History: Charles Billups, Flatbush Resident

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On April 15, 1896, Charles Edward Billups became the sixth Black man to be sworn in as a police officer in Brooklyn, two years before the merger of all police units into the New York City Police Department. Manhattan didn’t hire any Black policemen until 1911 when Samuel J. Battle began his celebrated career. These pioneers faced blatant racism, often assigned as “doormen” for their Precinct before being allowed to patrol. In fact, Wiley G. Overton, who broke the color barrier in the Brooklyn Police Department in 1891, faced so much prejudice from white officers that he resigned after only ten months on the job. These Brooklyn cops have often been overlooked by historians. Indeed, by the time Battle donned his blue uniform in Harlem, Charles Billups had been patrolling Brooklyn’s mean streets for 15 years. Of course, their appointments and all those that followed were the result of civil service reforms, not sudden enlightenment.

In 1900, Billups was 33 years of age, having joined the force at age 29, then the upper limit for appointment. In June of that year the United States Census found him residing with his six children and a family maid in the South Midwood Hotel located at the southwest corner of Marlborough Road and Newkirk Avenue. A small shack across the way served as the Brighton line’s station and a sign above it read “Parkville.”

It appears Billups took up residence there to be close to the Parkville station house, then located in an old roadhouse on the northwest corner of Foster and Coney Island Avenues.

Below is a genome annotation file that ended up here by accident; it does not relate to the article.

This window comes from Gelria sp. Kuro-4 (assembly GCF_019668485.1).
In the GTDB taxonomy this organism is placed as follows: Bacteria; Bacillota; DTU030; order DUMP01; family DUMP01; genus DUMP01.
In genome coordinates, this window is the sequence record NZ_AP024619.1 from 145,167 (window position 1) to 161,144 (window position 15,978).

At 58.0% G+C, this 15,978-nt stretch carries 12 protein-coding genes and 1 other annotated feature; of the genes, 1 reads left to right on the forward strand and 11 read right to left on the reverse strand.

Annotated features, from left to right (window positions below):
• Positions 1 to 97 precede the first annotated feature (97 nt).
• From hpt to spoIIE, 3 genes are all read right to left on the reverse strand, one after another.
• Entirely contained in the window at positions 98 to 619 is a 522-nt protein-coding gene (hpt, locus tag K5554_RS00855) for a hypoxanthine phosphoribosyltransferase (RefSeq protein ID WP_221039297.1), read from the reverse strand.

The Tunison roadhouse, essentially a tavern serving booze to gamblers who frequented a nearby racetrack just south of the LIRR tracks along Coney Island Avenue, was chosen because it had a stable for horses and plenty of beds. This was an era when cops’ tours of duty led them to sleep many a night at the station. But in 1903 ghostly visions of the deceased “old man Tunison” led to a hurried relocation further west along Foster, to another inn, at the corner of Ocean Parkway. Meant to be a temporary abode while a new precinct house was built on Lawrence Avenue, the inn served as the Parkville station house for another seven years as red tape and cost overruns delayed the opening of today’s 70 Precinct until 1910.

Meanwhile, Patrolman Billups bought a wood-frame house nearby on Webster Avenue just off Ocean Parkway, giving his family room to spare – and himself a shorter stroll to work.

On the night of June 14, 1902, while on patrol, near Fort Hamilton Parkway, Billups assisted a mounted officer and another patrolman in the arrest of a reckless wagon driver. Apparently the driver became enraged while the officers walked him to the station house, pulled a pistol and fired two shots that whizzed by Billups’ head. The shooter yelled at the other patrolman not to interfere while he took aim at Billups’ again but he was thwarted and they subdued him. Typical of the bias at the time, the  story in the Brooklyn Citizen newspaper didn’t mention Billups was Black. Instead the writeup emphasized that the perpetrator was Italian five times – six if you include the sub-headline, “Desperate Italian Fired Two Shots.” But it seems reasonable to presume “the Italian” singled out Billups specifically because of his race.

In December of 1920 an obituary for Billups’ son, Charles Jr., noted that the grieving father was still a patrolman. 24 years on the force and still counting. An unsung pioneer to be sure.